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Tokyo 2020 Olympics | The Establishment of the Jamaican Queens to Global Olympic Dominance

For the first time ever, the Jamaican sprint queens are ruling the roost. You just have to give it to them this time around. They have just ...

For the first time ever, the Jamaican sprint queens are ruling the roost. You just have to give it to them this time around. They have just become the toast of the Tokyo 2020 Olympics.


Elaine Thompson-Herah, Shelly-Ann Fraser-Price, Shericka Jackson

Historically, Jamaican Athletics’ Teams have been dominated by their boys’ influence more than their female counterparts. Despite the girls also bringing in a number of top medals over the years it is the boys that have always attracted global headlines and attention. You talk of the iconic legend Usain St. Leo Bolt; the officially recorded fastest human being to ever grace this planet earth who set the current 100 metres world record of 9.58 seconds at the 2009 World Championships in Athletics in Berlin, Germany. No one has ever surpassed that record including Bolt himself. Add to that list the speed merchant Johan Blake, multiple championship winners Nesta Carter and Asafa Powell, and the rest of the other sprint kings both at junior and senior teams; and you have the most compact athletics dream team ever.

However at Tokyo 2020 Olympics the Jamaican gender narrative has changed. The girls are now on top of their game. They have been dominating the global headlines with aplomb. Yes the likes of the highly decorated and Olympic gold medalists; Elaine Thompson-Herah and Shelly-Ann Fraser-Price, and the electric Shericka Jackson. These girls have been on the global map in their track events for quite some time winning one accolade after another, but the boys would always overshadow their sprint queens. Albeit to say, the girls are setting the record straight with unbelievable records in Tokyo. Rarely will the world ever see three country athletes coming in the top three of a world 100 metres final at the Olympics. When it happens it is a feat worth champagne popping. At the Rio 2016 Olympics, Elaine took gold while Shelly-Ann settled for bronze, with the US sprint queen Torie Bowie coming in-between them to claim silver. Not this time in Tokyo. It is a clean sweep for Jamaican ladies with Shericka coming into the picture.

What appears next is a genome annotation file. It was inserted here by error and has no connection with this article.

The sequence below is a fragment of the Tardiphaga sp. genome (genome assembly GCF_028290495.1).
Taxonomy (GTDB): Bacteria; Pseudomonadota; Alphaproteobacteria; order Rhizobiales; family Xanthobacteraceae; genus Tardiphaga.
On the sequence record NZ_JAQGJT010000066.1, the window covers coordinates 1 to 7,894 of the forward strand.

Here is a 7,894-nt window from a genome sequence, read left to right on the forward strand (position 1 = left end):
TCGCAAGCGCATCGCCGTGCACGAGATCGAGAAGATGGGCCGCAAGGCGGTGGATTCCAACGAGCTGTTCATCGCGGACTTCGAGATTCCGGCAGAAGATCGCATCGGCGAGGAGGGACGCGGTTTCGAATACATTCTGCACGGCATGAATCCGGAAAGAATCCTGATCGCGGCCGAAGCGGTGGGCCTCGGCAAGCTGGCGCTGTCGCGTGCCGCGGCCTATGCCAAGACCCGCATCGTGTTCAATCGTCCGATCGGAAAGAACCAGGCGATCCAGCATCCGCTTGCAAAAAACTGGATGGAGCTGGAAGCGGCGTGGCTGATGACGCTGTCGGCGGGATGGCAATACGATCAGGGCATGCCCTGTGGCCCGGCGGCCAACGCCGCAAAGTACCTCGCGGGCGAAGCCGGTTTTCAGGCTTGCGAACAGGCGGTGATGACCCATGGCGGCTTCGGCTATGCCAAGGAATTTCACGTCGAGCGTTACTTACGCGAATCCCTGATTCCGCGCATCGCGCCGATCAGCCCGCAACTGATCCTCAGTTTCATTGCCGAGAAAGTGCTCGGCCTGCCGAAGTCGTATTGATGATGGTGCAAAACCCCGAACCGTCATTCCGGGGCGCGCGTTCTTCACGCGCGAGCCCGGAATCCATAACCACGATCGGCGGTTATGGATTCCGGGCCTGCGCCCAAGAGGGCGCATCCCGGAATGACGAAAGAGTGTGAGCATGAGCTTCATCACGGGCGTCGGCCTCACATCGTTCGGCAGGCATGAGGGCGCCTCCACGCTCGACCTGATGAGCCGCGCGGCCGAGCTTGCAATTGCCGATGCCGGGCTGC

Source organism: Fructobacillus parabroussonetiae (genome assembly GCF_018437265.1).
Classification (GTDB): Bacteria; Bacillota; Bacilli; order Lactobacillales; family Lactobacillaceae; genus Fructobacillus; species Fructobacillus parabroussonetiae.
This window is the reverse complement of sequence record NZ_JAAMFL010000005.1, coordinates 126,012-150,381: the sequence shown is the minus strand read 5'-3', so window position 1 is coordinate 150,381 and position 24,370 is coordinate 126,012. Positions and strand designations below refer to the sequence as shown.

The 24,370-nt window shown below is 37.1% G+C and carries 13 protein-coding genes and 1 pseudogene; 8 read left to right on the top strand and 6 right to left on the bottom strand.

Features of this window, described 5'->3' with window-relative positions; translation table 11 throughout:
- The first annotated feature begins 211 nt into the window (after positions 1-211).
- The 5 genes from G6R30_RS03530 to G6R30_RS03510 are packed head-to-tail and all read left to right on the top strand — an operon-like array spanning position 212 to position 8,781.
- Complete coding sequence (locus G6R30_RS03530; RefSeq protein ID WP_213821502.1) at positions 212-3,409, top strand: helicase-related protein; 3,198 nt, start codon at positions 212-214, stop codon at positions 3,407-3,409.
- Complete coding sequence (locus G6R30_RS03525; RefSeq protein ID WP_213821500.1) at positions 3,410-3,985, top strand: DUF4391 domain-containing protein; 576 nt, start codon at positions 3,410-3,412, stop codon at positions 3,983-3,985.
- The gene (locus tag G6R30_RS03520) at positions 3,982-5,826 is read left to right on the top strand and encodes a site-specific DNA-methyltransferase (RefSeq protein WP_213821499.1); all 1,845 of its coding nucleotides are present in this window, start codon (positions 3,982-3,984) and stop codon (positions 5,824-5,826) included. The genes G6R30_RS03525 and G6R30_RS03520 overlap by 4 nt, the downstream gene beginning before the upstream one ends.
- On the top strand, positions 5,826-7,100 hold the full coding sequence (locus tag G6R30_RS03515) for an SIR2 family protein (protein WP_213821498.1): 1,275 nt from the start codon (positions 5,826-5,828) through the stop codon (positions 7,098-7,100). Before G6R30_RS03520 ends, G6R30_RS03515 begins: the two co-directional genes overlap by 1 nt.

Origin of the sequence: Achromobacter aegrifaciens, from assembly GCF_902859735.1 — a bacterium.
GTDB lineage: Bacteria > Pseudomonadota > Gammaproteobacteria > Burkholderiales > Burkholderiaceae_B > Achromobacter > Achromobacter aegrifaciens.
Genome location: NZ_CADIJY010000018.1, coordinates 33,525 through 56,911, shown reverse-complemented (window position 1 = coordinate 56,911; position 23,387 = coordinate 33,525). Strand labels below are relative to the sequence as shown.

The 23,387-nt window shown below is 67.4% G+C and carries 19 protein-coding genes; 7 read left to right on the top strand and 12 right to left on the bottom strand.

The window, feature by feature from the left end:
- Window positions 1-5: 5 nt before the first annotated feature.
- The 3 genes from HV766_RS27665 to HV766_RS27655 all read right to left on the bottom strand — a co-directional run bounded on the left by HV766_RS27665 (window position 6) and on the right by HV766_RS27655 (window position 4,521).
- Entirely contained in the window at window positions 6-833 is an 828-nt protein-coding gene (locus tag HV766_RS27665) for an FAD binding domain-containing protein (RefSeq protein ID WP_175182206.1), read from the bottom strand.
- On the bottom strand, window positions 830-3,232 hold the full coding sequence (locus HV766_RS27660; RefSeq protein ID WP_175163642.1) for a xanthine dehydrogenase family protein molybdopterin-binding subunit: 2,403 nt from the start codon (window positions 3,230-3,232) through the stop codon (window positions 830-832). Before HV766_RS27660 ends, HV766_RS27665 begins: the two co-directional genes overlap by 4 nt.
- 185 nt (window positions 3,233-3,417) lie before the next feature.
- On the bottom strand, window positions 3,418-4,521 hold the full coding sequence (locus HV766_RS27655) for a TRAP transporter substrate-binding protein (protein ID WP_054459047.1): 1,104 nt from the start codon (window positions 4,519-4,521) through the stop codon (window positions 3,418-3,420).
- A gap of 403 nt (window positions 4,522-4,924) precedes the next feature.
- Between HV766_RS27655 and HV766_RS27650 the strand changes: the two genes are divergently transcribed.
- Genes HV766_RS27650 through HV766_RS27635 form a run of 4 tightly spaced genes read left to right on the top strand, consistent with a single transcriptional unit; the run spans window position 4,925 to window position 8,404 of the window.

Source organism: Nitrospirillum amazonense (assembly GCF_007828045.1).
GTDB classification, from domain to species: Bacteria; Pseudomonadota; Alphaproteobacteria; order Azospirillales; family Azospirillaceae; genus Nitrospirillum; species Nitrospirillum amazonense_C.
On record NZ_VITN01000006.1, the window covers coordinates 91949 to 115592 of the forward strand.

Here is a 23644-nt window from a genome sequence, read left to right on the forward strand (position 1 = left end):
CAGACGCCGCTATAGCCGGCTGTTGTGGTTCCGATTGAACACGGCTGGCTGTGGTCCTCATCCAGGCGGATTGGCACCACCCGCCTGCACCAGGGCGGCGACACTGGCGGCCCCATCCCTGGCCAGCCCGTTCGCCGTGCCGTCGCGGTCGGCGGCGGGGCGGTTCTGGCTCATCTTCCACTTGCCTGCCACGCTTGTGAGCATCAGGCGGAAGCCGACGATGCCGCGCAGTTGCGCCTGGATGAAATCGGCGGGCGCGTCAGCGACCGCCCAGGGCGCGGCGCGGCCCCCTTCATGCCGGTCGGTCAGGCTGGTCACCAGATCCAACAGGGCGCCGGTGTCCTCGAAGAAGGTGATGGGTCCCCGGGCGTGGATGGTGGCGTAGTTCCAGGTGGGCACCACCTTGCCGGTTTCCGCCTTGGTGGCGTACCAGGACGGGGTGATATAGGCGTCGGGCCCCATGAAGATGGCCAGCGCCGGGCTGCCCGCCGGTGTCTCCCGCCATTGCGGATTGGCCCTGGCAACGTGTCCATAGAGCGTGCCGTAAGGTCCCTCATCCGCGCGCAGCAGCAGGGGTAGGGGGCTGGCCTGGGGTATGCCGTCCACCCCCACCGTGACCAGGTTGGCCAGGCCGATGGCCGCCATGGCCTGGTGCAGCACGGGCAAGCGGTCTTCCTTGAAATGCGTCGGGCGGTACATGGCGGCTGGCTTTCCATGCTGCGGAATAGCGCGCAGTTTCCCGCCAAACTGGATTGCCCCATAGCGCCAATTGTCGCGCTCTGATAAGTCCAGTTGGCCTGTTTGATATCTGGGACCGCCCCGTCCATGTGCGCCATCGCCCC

Elaine Thompson-Herah, Shelly-Ann Fraser-Price, Shericka Jackson

In the 100 metres Tokyo 2020 Olympics women final, Elaine took the gold in style racing at 10.61 seconds and setting a new Olympic Record; breaking Florence Griffith-Joyner’s 10.62 seconds record set at the Seoul 1988 Olympics. Shelly-Ann took silver while Shericka took home the bronze. All three lining up in the same national colours to receive their honours is a global showpiece. What a time to be alive and witness such greatness.